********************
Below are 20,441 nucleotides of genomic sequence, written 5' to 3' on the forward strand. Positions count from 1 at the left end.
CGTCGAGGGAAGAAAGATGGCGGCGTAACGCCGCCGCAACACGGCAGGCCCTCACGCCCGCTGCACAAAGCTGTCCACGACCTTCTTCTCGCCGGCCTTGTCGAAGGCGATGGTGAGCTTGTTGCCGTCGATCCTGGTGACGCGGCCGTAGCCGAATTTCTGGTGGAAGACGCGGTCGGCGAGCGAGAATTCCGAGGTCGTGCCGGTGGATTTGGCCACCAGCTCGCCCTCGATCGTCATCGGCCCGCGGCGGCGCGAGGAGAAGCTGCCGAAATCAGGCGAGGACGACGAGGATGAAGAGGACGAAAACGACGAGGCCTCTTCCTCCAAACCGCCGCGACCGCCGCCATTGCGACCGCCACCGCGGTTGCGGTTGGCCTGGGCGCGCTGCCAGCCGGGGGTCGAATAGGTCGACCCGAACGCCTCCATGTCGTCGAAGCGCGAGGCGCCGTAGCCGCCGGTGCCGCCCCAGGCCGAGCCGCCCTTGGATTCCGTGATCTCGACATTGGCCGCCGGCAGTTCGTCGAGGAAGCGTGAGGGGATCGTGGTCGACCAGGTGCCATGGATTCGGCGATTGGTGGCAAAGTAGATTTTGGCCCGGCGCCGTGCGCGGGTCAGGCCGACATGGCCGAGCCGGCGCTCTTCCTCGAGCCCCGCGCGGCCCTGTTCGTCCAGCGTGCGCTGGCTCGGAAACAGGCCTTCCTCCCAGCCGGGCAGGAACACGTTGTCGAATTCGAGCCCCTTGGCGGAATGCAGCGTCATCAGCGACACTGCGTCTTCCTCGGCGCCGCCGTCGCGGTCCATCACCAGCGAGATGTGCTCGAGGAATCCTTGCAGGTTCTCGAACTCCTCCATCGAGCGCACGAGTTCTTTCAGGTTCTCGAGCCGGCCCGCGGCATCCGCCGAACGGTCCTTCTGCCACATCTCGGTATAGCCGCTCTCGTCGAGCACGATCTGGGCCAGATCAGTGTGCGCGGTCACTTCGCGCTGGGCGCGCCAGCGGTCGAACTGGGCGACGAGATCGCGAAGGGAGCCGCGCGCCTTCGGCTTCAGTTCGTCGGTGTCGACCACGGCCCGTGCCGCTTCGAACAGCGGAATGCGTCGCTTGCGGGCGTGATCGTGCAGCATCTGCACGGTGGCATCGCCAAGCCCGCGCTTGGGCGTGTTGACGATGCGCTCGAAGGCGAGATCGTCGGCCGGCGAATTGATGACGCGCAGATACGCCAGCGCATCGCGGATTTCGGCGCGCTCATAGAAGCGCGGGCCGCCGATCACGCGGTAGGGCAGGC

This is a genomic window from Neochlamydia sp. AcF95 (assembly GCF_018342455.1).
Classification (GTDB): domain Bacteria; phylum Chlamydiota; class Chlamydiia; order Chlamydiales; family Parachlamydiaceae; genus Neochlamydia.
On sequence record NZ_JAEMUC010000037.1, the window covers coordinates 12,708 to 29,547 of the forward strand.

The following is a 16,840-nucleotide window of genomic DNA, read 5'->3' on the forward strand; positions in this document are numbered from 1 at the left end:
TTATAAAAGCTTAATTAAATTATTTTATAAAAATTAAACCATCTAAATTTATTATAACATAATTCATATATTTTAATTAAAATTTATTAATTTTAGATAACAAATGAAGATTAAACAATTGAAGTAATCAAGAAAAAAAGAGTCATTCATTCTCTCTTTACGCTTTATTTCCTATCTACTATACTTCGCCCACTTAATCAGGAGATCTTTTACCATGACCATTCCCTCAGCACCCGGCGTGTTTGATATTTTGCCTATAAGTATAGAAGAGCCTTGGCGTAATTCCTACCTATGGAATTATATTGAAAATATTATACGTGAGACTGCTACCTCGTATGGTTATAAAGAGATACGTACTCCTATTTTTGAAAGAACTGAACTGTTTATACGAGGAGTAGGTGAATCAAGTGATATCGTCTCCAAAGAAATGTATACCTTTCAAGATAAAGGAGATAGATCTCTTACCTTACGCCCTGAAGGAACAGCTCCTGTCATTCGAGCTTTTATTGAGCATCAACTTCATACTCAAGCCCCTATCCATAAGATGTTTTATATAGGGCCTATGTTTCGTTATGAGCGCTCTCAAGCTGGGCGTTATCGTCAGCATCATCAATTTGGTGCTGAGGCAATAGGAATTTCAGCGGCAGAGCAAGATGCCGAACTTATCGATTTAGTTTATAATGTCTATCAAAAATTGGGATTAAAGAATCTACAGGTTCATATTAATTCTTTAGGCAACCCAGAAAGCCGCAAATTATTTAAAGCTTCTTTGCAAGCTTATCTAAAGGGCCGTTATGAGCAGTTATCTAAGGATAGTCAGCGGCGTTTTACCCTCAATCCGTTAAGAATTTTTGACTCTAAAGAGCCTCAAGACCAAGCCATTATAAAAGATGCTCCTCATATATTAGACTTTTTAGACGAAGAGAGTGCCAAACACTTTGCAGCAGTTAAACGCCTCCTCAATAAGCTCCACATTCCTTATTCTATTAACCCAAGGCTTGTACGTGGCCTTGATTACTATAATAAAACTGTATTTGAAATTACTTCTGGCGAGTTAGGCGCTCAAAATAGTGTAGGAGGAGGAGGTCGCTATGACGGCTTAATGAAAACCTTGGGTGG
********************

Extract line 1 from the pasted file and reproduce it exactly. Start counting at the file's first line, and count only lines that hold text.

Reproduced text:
Below are 20,441 nucleotides of genomic sequence, written 5' to 3' on the forward strand. Positions count from 1 at the left end.